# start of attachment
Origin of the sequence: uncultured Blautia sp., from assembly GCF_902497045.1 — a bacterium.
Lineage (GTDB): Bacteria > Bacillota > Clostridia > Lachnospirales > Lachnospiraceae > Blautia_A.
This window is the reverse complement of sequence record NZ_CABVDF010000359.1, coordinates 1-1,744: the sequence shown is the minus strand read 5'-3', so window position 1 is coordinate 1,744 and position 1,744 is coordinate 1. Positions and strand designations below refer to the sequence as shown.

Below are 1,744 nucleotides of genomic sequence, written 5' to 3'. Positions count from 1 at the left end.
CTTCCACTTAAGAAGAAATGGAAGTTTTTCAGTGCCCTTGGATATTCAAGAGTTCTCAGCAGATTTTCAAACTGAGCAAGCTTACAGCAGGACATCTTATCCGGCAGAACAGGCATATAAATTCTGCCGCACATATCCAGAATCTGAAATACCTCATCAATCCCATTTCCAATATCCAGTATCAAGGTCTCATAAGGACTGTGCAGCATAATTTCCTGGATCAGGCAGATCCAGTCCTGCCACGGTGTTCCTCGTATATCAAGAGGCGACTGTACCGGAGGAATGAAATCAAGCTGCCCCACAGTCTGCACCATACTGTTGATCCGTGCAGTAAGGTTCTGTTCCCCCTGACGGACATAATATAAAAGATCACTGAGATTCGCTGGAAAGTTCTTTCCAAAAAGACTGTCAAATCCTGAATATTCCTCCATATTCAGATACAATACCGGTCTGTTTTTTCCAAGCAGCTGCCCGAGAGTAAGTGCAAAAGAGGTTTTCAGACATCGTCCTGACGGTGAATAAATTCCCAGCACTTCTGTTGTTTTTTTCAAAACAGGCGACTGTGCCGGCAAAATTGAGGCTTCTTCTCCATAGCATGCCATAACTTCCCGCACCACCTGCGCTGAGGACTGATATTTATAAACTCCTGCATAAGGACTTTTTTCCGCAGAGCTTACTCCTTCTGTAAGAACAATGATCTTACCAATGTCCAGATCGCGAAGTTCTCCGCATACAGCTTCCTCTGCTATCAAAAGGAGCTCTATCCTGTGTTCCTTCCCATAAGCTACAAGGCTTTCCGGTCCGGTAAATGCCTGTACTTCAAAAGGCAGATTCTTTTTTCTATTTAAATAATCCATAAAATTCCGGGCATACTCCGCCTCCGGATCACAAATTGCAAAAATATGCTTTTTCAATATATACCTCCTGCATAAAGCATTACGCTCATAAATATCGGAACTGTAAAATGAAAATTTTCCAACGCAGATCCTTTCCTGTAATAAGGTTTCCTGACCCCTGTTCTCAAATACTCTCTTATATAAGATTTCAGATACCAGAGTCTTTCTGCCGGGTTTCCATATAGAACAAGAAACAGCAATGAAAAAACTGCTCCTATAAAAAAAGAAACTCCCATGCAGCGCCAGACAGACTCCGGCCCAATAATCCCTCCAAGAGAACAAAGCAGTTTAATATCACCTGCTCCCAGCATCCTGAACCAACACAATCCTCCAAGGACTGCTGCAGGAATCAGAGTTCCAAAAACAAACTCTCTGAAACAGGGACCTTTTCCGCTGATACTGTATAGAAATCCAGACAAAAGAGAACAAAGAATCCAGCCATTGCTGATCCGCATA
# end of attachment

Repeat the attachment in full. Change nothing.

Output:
Origin of the sequence: uncultured Blautia sp., from assembly GCF_902497045.1 — a bacterium.
Lineage (GTDB): Bacteria > Bacillota > Clostridia > Lachnospirales > Lachnospiraceae > Blautia_A.
This window is the reverse complement of sequence record NZ_CABVDF010000359.1, coordinates 1-1,744: the sequence shown is the minus strand read 5'-3', so window position 1 is coordinate 1,744 and position 1,744 is coordinate 1. Positions and strand designations below refer to the sequence as shown.

Below are 1,744 nucleotides of genomic sequence, written 5' to 3'. Positions count from 1 at the left end.
CTTCCACTTAAGAAGAAATGGAAGTTTTTCAGTGCCCTTGGATATTCAAGAGTTCTCAGCAGATTTTCAAACTGAGCAAGCTTACAGCAGGACATCTTATCCGGCAGAACAGGCATATAAATTCTGCCGCACATATCCAGAATCTGAAATACCTCATCAATCCCATTTCCAATATCCAGTATCAAGGTCTCATAAGGACTGTGCAGCATAATTTCCTGGATCAGGCAGATCCAGTCCTGCCACGGTGTTCCTCGTATATCAAGAGGCGACTGTACCGGAGGAATGAAATCAAGCTGCCCCACAGTCTGCACCATACTGTTGATCCGTGCAGTAAGGTTCTGTTCCCCCTGACGGACATAATATAAAAGATCACTGAGATTCGCTGGAAAGTTCTTTCCAAAAAGACTGTCAAATCCTGAATATTCCTCCATATTCAGATACAATACCGGTCTGTTTTTTCCAAGCAGCTGCCCGAGAGTAAGTGCAAAAGAGGTTTTCAGACATCGTCCTGACGGTGAATAAATTCCCAGCACTTCTGTTGTTTTTTTCAAAACAGGCGACTGTGCCGGCAAAATTGAGGCTTCTTCTCCATAGCATGCCATAACTTCCCGCACCACCTGCGCTGAGGACTGATATTTATAAACTCCTGCATAAGGACTTTTTTCCGCAGAGCTTACTCCTTCTGTAAGAACAATGATCTTACCAATGTCCAGATCGCGAAGTTCTCCGCATACAGCTTCCTCTGCTATCAAAAGGAGCTCTATCCTGTGTTCCTTCCCATAAGCTACAAGGCTTTCCGGTCCGGTAAATGCCTGTACTTCAAAAGGCAGATTCTTTTTTCTATTTAAATAATCCATAAAATTCCGGGCATACTCCGCCTCCGGATCACAAATTGCAAAAATATGCTTTTTCAATATATACCTCCTGCATAAAGCATTACGCTCATAAATATCGGAACTGTAAAATGAAAATTTTCCAACGCAGATCCTTTCCTGTAATAAGGTTTCCTGACCCCTGTTCTCAAATACTCTCTTATATAAGATTTCAGATACCAGAGTCTTTCTGCCGGGTTTCCATATAGAACAAGAAACAGCAATGAAAAAACTGCTCCTATAAAAAAAGAAACTCCCATGCAGCGCCAGACAGACTCCGGCCCAATAATCCCTCCAAGAGAACAAAGCAGTTTAATATCACCTGCTCCCAGCATCCTGAACCAACACAATCCTCCAAGGACTGCTGCAGGAATCAGAGTTCCAAAAACAAACTCTCTGAAACAGGGACCTTTTCCGCTGATACTGTATAGAAATCCAGACAAAAGAGAACAAAGAATCCAGCCATTGCTGATCCGCATA